IMb™: Where’s the Value?
Here’s a point that gets lost in all the heated public debate surrounding the Postal Service’s towering debt and what should be done to reduce it: Taxpayers don’t support the Postal Service®; its business customers do.
The Postal Service should answer to all its customers – from the grandmother who puts a stamp on a card to her grandchild to the nonprofit organization that raises money through the mail to the utility company that mails out its monthly invoices.
Postal customers are tired of footing the bill for failed investments and poor decisions. That’s why business mailers that follow the ins and outs of postal machinations are worried – and understandably so – that the USPS® is planning to invest millions in what it calls a “one-stop-shop for mail visibility.” This is a big concern because mailers have already paid for a Full-Service Intelligent Mail® (IM®) program that many of them don’t even want. The problem is for most mailers the Postal Service has yet to prove the value of its investments in the Full-Service Intelligent Mail program.
Sure, postal executives love to talk about how much the Full-Service IM program can offer its customers in terms of discounts and tracking information. The reality is there is little evidence of a strong return-on-investment (ROI) for many mailers who must pay thousands, sometimes tens of thousands of dollars, to update software programs and realign processes so they can use the IM barcode on their mailpieces and containers. In today’s tight economy, it’s hard to get management to sign off on any new, non-revenue-generating investment especially when the ROI isn’t clear.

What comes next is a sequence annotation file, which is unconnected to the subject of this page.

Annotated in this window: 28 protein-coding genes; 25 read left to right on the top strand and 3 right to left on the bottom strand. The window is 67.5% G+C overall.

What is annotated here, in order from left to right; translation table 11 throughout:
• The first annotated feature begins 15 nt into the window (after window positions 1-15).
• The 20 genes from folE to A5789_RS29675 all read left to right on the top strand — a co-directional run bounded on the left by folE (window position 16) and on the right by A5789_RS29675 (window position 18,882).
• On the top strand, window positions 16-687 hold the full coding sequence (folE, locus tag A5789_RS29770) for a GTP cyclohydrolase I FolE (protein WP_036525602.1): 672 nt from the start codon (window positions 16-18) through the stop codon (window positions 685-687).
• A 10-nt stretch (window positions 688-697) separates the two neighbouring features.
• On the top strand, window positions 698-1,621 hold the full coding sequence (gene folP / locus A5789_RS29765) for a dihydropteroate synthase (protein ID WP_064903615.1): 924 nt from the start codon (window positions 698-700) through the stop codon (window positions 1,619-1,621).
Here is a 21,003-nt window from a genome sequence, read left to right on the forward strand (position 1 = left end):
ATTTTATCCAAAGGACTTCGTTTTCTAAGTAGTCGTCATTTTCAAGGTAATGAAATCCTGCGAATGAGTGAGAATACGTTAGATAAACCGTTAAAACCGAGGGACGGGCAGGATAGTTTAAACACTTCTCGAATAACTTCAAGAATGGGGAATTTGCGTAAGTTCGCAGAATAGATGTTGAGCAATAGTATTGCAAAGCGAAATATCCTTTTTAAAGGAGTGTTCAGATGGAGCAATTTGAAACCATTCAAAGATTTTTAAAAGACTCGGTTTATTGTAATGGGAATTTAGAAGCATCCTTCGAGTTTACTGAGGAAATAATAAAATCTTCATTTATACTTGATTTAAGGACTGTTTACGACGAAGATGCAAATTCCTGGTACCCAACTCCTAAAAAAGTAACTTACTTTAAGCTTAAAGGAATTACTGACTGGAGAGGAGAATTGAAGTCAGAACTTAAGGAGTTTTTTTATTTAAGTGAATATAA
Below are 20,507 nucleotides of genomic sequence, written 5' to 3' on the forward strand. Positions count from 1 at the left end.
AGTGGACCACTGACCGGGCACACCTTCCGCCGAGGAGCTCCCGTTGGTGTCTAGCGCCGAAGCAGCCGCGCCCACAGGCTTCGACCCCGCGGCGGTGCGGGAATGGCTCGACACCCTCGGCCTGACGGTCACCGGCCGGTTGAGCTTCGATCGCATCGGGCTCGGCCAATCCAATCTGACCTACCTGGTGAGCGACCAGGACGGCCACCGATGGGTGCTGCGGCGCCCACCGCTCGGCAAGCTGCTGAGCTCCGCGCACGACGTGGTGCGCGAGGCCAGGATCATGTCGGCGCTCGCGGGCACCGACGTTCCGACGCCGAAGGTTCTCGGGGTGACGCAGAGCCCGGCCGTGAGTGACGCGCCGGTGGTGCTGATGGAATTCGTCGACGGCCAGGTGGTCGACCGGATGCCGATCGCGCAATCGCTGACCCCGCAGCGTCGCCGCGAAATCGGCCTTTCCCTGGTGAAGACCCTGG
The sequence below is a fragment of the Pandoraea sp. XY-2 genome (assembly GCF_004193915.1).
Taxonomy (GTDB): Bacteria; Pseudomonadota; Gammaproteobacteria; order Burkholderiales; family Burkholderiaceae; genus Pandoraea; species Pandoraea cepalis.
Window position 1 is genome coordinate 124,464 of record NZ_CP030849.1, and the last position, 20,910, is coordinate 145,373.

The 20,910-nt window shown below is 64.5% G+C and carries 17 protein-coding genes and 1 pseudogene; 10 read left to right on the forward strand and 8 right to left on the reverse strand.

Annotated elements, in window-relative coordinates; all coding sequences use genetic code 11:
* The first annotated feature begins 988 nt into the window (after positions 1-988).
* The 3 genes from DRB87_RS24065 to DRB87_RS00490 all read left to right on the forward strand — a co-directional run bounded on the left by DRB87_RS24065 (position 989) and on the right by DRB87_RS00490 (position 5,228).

The USPS has done a lousy job of articulating a strong value proposition for the Full-Service IMb. Mailers haven’t been buying it in significant numbers so the USPS is forcing their hands by making it mandatory for automation discounts starting in January 2014. That’s just the kind of strong arming that drives customers away.
Rather than forcing mailers to jump through yet another hoop in order to mail hard copy communications, the Postal Service should be focusing on better delivery, better service and lowering the burden on mailers to use the postal network … not the other way around.
Vice President of Product Management and Marketing